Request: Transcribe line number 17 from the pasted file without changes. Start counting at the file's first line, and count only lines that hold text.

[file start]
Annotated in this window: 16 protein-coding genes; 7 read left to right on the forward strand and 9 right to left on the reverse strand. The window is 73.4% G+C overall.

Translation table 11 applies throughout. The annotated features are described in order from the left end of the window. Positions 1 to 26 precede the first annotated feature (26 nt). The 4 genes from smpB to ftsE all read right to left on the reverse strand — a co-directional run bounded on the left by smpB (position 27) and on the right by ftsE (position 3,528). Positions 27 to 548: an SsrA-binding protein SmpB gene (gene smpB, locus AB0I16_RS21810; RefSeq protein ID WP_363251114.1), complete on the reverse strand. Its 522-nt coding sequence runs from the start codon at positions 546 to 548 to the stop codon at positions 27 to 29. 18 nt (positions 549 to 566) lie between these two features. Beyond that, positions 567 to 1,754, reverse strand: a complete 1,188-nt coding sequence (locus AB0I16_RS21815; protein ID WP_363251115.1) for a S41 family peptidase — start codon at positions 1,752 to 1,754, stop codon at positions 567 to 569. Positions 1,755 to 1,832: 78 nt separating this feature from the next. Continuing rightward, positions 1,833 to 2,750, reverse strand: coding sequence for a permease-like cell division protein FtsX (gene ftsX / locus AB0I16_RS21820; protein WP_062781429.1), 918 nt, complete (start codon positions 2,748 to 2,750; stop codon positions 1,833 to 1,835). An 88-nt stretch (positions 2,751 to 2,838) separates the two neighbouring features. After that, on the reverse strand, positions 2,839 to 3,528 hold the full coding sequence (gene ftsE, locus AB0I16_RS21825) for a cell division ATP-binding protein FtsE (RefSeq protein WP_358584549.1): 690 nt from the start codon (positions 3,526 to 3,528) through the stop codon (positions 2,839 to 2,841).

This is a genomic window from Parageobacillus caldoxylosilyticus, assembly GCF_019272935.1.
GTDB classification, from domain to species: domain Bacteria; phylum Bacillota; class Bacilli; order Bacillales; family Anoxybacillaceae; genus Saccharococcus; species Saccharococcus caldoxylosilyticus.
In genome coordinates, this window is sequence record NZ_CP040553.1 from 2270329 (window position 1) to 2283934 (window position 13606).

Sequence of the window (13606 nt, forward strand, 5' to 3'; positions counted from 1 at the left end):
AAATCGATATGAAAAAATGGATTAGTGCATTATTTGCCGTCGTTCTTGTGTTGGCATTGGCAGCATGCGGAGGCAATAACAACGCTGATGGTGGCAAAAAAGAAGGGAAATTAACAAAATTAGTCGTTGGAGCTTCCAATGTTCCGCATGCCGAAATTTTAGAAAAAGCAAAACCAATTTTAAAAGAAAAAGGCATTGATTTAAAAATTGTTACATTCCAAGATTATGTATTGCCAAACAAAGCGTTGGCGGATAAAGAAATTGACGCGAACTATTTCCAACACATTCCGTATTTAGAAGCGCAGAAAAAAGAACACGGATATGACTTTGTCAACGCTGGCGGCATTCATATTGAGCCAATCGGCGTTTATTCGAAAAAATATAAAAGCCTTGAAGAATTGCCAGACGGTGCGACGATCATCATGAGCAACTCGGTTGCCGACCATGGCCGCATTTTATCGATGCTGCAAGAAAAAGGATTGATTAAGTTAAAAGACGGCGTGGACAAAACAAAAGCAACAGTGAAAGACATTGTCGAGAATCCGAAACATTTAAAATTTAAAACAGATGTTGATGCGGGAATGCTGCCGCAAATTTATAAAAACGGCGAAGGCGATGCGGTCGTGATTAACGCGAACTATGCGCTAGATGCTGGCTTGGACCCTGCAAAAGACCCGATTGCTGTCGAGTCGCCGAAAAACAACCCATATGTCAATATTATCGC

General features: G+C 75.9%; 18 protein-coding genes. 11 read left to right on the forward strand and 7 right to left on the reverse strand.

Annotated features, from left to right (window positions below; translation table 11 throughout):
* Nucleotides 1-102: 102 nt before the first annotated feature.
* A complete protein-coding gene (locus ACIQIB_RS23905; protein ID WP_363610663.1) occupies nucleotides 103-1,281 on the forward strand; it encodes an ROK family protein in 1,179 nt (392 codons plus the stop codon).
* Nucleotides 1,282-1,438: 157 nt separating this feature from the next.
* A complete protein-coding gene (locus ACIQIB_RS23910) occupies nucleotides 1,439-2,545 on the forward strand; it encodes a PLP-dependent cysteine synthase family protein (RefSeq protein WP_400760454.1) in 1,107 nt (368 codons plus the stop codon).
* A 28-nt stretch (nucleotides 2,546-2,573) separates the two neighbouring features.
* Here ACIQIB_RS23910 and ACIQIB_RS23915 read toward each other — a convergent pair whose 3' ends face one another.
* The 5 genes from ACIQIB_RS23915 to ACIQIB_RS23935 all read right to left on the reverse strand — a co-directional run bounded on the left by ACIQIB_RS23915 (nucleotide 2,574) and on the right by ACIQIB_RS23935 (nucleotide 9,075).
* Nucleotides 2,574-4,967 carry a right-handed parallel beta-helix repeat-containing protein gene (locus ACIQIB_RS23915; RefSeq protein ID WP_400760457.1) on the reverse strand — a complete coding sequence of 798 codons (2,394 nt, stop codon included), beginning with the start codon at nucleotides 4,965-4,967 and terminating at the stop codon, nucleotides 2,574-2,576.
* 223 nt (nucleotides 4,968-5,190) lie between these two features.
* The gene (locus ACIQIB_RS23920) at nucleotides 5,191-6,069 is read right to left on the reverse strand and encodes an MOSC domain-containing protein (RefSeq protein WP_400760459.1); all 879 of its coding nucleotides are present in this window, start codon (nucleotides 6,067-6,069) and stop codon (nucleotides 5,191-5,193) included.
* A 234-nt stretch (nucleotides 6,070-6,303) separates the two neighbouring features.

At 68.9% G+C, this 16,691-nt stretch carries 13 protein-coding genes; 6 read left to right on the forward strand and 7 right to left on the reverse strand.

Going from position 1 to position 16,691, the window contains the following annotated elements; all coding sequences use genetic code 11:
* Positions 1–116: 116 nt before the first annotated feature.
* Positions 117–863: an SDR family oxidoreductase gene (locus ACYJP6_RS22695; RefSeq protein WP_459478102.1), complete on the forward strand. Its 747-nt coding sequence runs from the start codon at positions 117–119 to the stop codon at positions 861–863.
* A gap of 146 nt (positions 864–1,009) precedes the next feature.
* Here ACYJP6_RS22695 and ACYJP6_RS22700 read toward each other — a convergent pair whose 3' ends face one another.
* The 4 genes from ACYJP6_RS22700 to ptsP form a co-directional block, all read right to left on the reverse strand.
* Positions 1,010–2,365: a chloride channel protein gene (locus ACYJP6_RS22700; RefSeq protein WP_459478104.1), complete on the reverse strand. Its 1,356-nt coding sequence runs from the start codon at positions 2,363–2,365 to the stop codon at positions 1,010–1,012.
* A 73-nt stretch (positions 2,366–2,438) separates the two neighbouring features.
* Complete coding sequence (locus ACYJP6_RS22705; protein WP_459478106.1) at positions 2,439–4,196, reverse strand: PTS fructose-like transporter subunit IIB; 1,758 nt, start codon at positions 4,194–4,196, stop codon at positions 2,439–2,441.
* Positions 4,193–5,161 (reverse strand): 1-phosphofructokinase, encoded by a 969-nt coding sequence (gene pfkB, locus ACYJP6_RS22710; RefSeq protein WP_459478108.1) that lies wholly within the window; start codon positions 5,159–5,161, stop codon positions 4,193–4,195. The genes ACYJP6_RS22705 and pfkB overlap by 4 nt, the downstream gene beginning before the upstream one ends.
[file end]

* Nucleotides 2,574-4,967 carry a right-handed parallel beta-helix repeat-containing protein gene (locus ACIQIB_RS23915; RefSeq protein ID WP_400760457.1) on the reverse strand — a complete coding sequence of 798 codons (2,394 nt, stop codon included), beginning with the start codon at nucleotides 4,965-4,967 and terminating at the stop codon, nucleotides 2,574-2,576.